Corbyn Backs Hard-Left Plot to Occupy Parliament, ‘Shut Down the Streets’ to Stop Boris

Corbyn
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Labour leader Jeremy Corbyn has endorsed a plot by hard-left supporters to occupy the Palace of Westminster and “shut down the streets” to protest Boris Johnson’s decision to prorogue (temporarily suspend) Parliament ahead of the Brexit deadline.

Laura Parker, National Co-ordinator for the Momentum group which acts as Mr Corbyn’s vanguard within the Labour Party, warned that “thousands of us… will join an occupation of Parliament and block the roads before we let Johnson close the doors on democracy,” claiming that the Prime Minister was “stealing our democracy so he can sell off our NHS to big US corporations in a no-deal, Trump first Brexit.”

“Real power doesn’t sit with the Queen or in Parliament. It’s with us, the people,” she declared — a somewhat ironic sentiment, considering the chief objection to Johnson’s prorogation is that they believe it is being used to help deliver the people’s vote for Brexit in defiance of Remain-voting parliamentarians.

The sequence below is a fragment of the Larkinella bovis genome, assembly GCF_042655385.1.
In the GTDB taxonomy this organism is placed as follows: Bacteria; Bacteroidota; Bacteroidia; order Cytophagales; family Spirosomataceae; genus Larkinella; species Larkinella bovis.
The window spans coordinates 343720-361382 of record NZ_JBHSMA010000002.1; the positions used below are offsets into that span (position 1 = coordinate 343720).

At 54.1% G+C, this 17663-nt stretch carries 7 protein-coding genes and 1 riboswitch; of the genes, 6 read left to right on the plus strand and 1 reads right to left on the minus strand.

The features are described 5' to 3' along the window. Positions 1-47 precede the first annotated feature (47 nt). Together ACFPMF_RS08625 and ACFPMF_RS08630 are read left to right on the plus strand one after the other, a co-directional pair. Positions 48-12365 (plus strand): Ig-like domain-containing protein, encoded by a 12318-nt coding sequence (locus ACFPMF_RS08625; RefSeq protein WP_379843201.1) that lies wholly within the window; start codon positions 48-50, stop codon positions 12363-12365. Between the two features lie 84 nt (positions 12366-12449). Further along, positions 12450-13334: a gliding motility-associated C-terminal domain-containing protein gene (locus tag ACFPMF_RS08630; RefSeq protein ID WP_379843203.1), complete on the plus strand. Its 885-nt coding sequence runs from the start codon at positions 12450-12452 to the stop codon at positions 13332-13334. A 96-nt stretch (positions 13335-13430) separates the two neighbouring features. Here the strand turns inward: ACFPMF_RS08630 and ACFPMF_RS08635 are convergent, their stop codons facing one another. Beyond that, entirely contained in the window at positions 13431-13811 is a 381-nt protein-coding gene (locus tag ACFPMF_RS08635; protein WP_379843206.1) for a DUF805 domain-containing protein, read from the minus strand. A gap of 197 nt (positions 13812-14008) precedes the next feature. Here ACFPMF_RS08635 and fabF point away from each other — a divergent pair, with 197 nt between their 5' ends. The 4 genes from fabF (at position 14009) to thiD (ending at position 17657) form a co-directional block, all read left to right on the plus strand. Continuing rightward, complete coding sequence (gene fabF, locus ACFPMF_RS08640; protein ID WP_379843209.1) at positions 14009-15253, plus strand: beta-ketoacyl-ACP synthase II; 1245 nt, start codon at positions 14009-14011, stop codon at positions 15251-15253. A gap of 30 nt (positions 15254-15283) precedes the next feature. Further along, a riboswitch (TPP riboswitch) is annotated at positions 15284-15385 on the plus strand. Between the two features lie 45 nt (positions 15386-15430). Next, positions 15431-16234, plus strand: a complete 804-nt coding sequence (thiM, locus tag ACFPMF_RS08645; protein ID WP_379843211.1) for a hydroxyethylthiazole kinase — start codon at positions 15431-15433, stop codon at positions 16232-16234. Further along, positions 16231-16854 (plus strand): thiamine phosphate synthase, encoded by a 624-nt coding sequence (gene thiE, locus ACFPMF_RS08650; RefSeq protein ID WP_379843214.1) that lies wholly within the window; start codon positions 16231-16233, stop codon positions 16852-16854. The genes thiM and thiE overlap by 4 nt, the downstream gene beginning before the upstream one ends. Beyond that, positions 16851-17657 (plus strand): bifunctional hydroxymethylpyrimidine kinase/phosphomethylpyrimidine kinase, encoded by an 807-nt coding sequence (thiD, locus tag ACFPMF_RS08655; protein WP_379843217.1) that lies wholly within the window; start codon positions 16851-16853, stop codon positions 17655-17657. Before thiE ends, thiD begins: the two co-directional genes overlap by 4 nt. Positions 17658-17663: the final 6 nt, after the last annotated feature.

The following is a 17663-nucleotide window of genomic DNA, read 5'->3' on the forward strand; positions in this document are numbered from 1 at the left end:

Rather than seek to cool tensions, Mr Corbyn appeared to endorse the plan, announcing that he was “encouraging MPs to join public protests opposing this shutdown [of Parliament].”

“This is a government of the elite,” added the 70-year-old millionaire, echoing Parker’s claims that Johnson was plotting to “open the way for the Tory party to sell off public services and our NHS”.

Thus far, Remainer calls for the public at large to rise up in a General Strike have borne little fruit — which is perhaps unsurprising, considering research into the 2016 referendum on Britain’s membership of the European Union suggests the working class voted largely for Leave, while Remain was more popular with the affluent middle classes already comfortable under the EU status quo.

Indeed, one picture of prorogation protesters which has gone viral appears to show a group of them sitting down to a picnic of crackers, hummus, olives, grapes, and a bottle of champagne in the street, placards still in hand, prompting a great deal of sarcastic commentary.

“Workers of the world unite! And while you’re at it pass me the Pims [sic],” quipped one.

“I wonder if Waitrose stock ‘protest hampers’,” asked another.

“I can’t believe she’s eating into her stockpile like that!” remarked another, in reference to Remainer warnings that Britain will run out food — as well as clean drinking water, medicine, and much else — if it leaves the EU without a deal.

“What’s she going to do when Armageddon comes on [November 1st]!?”

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